Integers, long and short

C offers a variation of the integer data type that provides what are called short and long integer values. The intention of providing these variations is to provide integers with different ranges wherever possible. Though not a rule, short and long integers would usually occupy two and four bytes respectively. Each compiler can decide appropriate sizes depending on the operating system and hardware for which it is being written, subject to the following rules:

  1. shorts are at least 2 bytes big.
  2. longs are at least 4 bytes big.
  3. shorts are never bigger than ints.
  4. ints are never bigger than longs.

long variables which hold long integers are declared using the keyword long, as :

long int i ;
long int abc ;

long integers cause the program to run a bit slower, but the range of values that we can use is expanded tremendously. The value of a long integer typically can vary from -2147483648 to +2147483647. More than this you should not need unless you are taking a world census.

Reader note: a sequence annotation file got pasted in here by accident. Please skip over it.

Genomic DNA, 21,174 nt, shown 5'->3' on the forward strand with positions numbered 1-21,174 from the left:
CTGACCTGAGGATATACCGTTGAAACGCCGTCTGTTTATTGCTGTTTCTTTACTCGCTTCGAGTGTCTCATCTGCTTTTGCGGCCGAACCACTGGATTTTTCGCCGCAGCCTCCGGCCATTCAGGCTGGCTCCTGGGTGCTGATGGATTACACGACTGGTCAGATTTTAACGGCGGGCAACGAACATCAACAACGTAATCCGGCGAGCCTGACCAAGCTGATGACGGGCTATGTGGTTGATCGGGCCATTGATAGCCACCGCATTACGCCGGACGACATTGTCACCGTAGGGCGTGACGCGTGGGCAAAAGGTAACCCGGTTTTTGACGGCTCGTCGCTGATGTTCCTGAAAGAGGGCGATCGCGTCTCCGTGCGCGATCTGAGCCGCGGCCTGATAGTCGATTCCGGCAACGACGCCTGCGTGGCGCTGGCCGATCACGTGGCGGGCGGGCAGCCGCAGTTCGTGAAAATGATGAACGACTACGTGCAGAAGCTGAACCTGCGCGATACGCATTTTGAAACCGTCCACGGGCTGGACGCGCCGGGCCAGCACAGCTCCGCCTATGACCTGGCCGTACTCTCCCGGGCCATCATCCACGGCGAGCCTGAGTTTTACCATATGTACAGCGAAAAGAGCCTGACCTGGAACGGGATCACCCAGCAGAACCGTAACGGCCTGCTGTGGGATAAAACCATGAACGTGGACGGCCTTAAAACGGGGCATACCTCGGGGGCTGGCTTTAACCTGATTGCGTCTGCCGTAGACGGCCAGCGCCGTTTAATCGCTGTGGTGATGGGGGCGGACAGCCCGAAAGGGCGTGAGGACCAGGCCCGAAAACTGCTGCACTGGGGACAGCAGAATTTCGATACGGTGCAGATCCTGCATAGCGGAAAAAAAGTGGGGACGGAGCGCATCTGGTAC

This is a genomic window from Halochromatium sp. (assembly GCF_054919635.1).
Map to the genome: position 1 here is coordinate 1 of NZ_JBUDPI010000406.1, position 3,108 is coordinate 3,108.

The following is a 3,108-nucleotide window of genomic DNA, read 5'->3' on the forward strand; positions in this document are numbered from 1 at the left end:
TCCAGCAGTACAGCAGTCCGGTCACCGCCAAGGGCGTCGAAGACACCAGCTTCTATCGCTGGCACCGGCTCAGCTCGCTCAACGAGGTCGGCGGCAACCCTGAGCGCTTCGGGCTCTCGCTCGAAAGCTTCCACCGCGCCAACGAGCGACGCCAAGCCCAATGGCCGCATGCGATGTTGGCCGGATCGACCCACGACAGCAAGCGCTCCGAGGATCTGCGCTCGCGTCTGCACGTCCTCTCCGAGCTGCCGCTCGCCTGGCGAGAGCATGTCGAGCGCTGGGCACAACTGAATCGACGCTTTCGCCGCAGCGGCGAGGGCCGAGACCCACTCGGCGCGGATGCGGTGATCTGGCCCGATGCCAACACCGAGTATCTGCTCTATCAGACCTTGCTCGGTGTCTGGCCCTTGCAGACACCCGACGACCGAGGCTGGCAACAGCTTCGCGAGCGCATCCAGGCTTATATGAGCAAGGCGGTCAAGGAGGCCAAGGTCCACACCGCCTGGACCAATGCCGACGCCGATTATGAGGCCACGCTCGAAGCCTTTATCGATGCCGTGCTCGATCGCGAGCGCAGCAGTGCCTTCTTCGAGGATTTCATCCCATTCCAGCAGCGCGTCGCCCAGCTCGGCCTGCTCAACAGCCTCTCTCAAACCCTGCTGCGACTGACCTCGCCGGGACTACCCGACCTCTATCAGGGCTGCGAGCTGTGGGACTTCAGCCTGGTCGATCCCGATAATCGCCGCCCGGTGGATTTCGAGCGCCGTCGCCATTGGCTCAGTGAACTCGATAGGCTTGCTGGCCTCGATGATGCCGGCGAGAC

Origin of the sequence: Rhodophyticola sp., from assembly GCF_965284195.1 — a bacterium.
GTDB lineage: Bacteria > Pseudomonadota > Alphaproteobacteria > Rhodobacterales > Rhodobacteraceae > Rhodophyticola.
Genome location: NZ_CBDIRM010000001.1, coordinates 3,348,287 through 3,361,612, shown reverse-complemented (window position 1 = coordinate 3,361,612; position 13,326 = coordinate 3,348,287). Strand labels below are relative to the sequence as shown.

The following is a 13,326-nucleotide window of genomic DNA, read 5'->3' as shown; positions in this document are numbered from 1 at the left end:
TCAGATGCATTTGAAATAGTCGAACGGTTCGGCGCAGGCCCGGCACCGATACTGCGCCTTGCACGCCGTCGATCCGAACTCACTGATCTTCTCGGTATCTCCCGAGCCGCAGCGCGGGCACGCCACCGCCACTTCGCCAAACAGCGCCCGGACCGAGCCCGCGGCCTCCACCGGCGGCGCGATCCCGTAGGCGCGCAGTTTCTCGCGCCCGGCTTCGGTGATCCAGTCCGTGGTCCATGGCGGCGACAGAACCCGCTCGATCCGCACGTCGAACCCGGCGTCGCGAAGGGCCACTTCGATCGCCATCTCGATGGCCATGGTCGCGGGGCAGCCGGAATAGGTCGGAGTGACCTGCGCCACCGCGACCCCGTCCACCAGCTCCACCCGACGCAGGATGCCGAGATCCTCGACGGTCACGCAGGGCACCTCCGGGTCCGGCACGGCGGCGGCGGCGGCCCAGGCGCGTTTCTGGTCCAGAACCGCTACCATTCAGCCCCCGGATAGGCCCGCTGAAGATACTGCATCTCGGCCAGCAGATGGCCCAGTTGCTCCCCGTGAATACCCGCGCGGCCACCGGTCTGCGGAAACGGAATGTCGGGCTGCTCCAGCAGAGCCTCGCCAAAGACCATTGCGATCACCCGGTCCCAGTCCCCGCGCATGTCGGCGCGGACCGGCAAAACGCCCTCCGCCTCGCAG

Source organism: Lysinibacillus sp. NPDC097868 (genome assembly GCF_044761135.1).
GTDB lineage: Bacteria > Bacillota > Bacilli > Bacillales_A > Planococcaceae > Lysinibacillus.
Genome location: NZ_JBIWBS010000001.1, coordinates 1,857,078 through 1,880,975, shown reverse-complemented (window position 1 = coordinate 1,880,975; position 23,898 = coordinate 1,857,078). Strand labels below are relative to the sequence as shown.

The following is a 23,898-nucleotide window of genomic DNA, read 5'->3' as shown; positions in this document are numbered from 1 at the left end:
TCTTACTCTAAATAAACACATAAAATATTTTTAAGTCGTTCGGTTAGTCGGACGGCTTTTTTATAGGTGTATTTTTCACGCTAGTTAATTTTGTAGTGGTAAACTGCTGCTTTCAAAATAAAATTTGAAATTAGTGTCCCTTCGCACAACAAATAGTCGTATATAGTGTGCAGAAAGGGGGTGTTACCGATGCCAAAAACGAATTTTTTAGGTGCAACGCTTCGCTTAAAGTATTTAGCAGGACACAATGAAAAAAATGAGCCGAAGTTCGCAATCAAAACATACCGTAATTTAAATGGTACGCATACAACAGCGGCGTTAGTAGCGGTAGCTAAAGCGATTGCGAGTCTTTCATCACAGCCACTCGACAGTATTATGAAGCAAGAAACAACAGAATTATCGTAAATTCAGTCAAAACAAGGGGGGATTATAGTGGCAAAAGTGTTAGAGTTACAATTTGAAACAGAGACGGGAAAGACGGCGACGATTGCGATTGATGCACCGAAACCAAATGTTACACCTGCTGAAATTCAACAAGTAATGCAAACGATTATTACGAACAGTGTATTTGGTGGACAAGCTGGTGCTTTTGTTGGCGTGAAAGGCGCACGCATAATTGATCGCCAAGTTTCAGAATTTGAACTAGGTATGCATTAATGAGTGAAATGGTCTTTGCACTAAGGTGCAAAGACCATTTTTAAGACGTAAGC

If there are such things as longs, symmetry requires shorts as well—integers that need less space in memory and thus help speed up program execution. short integer variables are declared as :

short int j ;
short int height ;

C allows the abbreviation of short int to short and of long int to long. So the declarations made above can be written as :

long i ;
long abc ;
short j ;
short height ;

Naturally, most C programmers prefer this short-cut.
Sometimes we come across situations where the constant is small enough to be an int, but still we want to give it as much storage as a long. In such cases we add the suffix ‘L’ or ‘l’ at the end of the number, as in 23L.


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